https://www.gov.uk/government/news/dodgy-diet-pills-dying-to-lose-weight

https://www.gov.uk/government/news/new-research-shows-desperate-dieters-in-danger-the-secret-world-of-online-slimming-pills

https://www.gov.uk/government/news/mhra-review-shows-sports-supplement-industry-improvement

It is important to note that due to the nature of the Yellow Card Scheme, neither the incidence nor the prevalence of a reaction can be inferred from this data, as neither the total number of reactions occurring nor the number of patients using the drug are only included in these data. Many factors influence the number of reports received. Reporting rates are influenced by the severity of adverse drug reactions, their ease of recognition, the extent of a product’s use, and can also be boosted by product promotion and advertising. Additionally, it is also important to note that a report of a reaction does not necessarily mean that it was caused by the drug in question. We encourage reporters to report suspected adverse reactions, ie the reporter does not have to be sure of a causal link between the drug and the reactions – a mere suspicion is enough. Therefore, reports submitted to the MHRA may be genuine side effects or they may be due to concurrent diagnosed or undiagnosed illness, other medications, or they may be purely coincidental events which would have occurred anyway. in the absence of treatment. I hope the information provided is helpful. The MHRA encourages the use of yellow card data, but would like to ensure that the data is studied and applied appropriately, and that any conclusions/interpretations take into account the above information. For this reason, if you wish to use this information for a publication, we ask that you engage with the MHRA during this process and provide a copy of the report. If you are not satisfied with the handling of your request, you have the right to request an internal review. Requests for internal review must be submitted within two months of the date of this response; and can be sent to this e-mail address. Sincerely, FOI Team, Vigilance and Medicines Risk Management Division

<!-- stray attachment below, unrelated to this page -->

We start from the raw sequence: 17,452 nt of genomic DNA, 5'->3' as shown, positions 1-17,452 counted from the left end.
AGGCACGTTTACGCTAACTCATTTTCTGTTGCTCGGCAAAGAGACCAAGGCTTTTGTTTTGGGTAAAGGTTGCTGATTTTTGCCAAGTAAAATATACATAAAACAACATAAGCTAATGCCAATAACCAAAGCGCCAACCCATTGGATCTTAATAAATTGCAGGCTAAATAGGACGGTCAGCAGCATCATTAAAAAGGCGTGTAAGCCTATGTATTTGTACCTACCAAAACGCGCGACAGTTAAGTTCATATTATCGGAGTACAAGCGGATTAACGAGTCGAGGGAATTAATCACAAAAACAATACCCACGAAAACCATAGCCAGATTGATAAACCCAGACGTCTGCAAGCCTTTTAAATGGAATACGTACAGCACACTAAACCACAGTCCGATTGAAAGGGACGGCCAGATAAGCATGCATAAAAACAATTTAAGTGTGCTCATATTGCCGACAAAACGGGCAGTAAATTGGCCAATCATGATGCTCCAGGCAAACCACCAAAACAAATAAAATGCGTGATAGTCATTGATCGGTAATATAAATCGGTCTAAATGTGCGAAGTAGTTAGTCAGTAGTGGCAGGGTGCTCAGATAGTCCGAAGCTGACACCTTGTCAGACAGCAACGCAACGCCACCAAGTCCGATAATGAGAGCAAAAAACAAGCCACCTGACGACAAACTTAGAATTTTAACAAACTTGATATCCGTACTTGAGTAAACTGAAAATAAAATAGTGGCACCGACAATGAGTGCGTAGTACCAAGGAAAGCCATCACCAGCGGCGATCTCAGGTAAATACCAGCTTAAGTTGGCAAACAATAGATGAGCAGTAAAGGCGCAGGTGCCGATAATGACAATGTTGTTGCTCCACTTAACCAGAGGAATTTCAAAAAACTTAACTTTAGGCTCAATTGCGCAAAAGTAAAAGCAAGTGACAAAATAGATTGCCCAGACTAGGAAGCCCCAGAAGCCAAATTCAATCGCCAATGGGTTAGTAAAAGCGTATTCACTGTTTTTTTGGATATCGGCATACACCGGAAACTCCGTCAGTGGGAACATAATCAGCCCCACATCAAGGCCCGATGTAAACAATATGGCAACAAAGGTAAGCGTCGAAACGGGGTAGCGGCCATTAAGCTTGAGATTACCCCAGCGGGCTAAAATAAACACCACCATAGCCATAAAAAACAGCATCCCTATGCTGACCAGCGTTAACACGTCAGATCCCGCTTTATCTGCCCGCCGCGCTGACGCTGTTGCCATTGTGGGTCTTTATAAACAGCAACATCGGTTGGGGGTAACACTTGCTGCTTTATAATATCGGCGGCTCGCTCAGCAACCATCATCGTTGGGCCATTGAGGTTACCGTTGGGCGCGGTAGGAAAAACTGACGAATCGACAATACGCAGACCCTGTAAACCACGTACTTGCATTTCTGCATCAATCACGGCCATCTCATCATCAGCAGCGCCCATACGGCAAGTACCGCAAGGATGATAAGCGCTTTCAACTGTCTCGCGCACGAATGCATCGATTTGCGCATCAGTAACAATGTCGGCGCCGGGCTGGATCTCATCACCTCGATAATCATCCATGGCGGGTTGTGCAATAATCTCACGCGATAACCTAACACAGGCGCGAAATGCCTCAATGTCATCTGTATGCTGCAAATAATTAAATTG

Source link

Share.

Comments are closed.